Friday February 14, St Valentine's Day marks a decade since Marco Pantani - one of cycling’s most flamboyant characters, was found dead in a Rimini hotel room. His fantastic successes at a time of the sport’s greatest excesses have produced a vibrant yet tarnished legacy. This is the last in a special series of features, we look back at his career and his tragic death. From February's issue of Procycling Magazine.
Anyone who has followed cycle sport for a decade will remember where they were on Saturday 14 February, 2004 when news broke that Pantani had been found dead in a small Rimini hotel. The Italian news agency ANSA announced his death at 10:42pm with a single sentence news flash. The news spread around the world in minutes.
I was at the Tour Méditerranéen in southern France. Mario Cipollini had won the day’s stage and I was enjoying dinner with photographer Graham Watson in a tiny Provence hotel.
A call from Reuters shattered the peace – Pantani was dead.
It signalled the start of one the most intense days of my career. After quickly writing a profile of him, I realised I had to go to Cesenatico. I’d been there for team presentations, training camps and the celebrations when Pantani had won the 1998 Tour de France. This time, it would be for his funeral.
Early the next day, I started to drive across the south of France and northern Italy, stopping to write a story for a British newspaper and other stories for a special issue of Cycling Weekly.
Pantani’s death had struck everybody.
Arriving in Rimini late on Sunday afternoon, I headed to the mortuary. Along with a handful of Italian journalists, I talked to Felice Gimondi and saw the detached lid of Pantani’s coffin waiting in a room. From behind a door we heard the outpourings of grief of Pantani’s sister Manola and his father Paolo before the chilling noise of the power tool tightening the screws on the coffin lid.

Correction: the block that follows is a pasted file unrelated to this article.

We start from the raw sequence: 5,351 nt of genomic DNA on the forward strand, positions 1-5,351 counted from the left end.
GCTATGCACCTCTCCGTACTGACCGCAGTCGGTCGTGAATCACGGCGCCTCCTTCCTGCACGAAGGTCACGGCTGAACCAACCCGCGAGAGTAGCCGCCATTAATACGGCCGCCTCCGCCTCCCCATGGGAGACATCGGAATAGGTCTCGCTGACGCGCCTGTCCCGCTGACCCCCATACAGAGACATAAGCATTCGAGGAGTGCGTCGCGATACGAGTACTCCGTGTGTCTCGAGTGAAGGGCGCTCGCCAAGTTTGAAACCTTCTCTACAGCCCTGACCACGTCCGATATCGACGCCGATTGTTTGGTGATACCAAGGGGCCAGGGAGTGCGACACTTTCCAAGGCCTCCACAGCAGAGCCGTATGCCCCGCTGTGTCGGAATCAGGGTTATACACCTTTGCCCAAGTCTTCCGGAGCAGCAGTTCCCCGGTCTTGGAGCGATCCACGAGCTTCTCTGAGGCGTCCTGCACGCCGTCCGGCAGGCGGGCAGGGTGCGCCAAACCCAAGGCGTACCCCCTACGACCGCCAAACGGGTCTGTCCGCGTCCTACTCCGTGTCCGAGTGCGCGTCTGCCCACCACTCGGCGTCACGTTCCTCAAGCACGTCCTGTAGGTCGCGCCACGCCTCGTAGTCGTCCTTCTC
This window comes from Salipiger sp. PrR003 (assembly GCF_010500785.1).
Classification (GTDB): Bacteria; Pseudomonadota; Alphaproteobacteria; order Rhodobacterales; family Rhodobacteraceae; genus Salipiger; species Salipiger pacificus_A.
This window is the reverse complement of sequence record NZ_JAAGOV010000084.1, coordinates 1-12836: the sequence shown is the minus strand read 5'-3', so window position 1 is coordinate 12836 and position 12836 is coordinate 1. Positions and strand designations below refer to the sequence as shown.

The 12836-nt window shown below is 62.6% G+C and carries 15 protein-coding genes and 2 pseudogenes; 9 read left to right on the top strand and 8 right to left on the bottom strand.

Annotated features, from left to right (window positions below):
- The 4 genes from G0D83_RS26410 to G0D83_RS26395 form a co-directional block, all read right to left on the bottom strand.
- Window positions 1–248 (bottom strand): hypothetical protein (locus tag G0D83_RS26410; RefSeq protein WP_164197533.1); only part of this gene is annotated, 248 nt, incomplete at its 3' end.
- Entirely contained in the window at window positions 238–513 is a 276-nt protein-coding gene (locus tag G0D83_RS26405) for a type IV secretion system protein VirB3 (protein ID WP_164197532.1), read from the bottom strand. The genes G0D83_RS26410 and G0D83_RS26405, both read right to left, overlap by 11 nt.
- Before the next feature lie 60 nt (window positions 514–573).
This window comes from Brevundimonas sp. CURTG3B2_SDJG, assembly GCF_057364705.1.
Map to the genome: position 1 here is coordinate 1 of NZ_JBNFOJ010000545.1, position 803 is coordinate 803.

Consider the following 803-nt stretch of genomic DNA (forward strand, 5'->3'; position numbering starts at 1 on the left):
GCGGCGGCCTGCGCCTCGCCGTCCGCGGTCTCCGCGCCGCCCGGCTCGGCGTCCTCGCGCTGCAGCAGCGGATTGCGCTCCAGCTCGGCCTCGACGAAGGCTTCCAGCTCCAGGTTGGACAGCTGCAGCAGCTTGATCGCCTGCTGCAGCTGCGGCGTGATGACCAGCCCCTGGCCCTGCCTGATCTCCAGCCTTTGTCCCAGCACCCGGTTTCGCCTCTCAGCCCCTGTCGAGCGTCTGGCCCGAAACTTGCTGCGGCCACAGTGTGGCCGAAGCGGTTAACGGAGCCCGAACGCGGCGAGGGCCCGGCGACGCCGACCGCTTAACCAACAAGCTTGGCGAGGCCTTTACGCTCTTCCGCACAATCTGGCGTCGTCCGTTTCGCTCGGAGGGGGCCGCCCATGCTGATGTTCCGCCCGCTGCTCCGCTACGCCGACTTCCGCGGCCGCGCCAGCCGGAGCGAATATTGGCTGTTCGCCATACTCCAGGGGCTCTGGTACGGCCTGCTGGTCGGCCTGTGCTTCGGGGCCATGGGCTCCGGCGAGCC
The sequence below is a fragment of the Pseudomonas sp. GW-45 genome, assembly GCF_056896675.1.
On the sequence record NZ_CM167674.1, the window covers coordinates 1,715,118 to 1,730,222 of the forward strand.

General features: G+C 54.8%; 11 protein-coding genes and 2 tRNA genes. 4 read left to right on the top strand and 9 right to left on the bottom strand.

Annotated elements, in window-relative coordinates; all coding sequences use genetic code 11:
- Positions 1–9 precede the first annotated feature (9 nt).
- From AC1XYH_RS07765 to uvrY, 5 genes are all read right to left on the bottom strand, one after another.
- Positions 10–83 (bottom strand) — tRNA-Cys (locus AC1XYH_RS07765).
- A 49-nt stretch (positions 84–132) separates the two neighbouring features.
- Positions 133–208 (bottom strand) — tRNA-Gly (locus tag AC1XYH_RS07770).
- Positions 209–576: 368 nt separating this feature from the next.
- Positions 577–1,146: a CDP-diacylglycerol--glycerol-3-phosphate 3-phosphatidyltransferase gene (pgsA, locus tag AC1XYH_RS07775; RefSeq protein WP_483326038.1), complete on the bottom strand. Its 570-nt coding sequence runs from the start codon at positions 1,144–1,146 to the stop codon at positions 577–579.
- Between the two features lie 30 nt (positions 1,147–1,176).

I visited the Residence Le Rose hotel in Rimini, where Pantani had been found. The air was damp, as it often is in February. Rimini seemed a cold, lonely place to die.
The next day, Pantani’s body was moved to a church overlooking the main Cesenatico canal for a day of mourning.
I visited the church with several other journalists to pay my respects. We had all known Pantani from the Giro and Tour. We had all been touched by his sensitive character and his success as a rider. However, when Pantani’s mother Tonina recognised Alessandra Di Stefano from Italian television, she began to shout at us:
“You’re my son’s assassins. You killed him,” waving at us to leave the church.
The day of the funeral was dark and cold but the weather did not deter a reported 30,000 people from turning up. The road outside was packed tight and the service was relayed via speakers. The press was allowed to follow the service on television in the priest’s side room.
Pantani’s agent Manuela Ronchi was the last to read out a message, stunning everyone by quoting what Pantani had scribbled on nine pages of his passport a few months previously. It was a confused defence against those who had demonised him and accused him of doping.
It ended with a call for honesty and a plea for people to speak out, perhaps against the doping in the sport. But Pantani’s final words fell on deaf ears – we now know the doping continued.
Following the ceremony, Pantani’s coffin was carried to the cemetery a kilometre away by several of his former team-mates. The crowd walked in silence, accompanying Pantani to his final resting place next to his grandfather Sotero, who had bought him his first racing bike.
It was dark by the time I’d finished writing my stories and been interviewed by several radio stations. I had a four-hour drive home but decided to visit the cemetery one last time. Pantani’s body had been placed in a concrete tomb above ground, with a plastic cover carrying his name. The cement was still wet. People stood in silence until the cemetery closed at six o’clock.
When I returned to my car, it was impossible not to shed a tear and finally release my own emotions.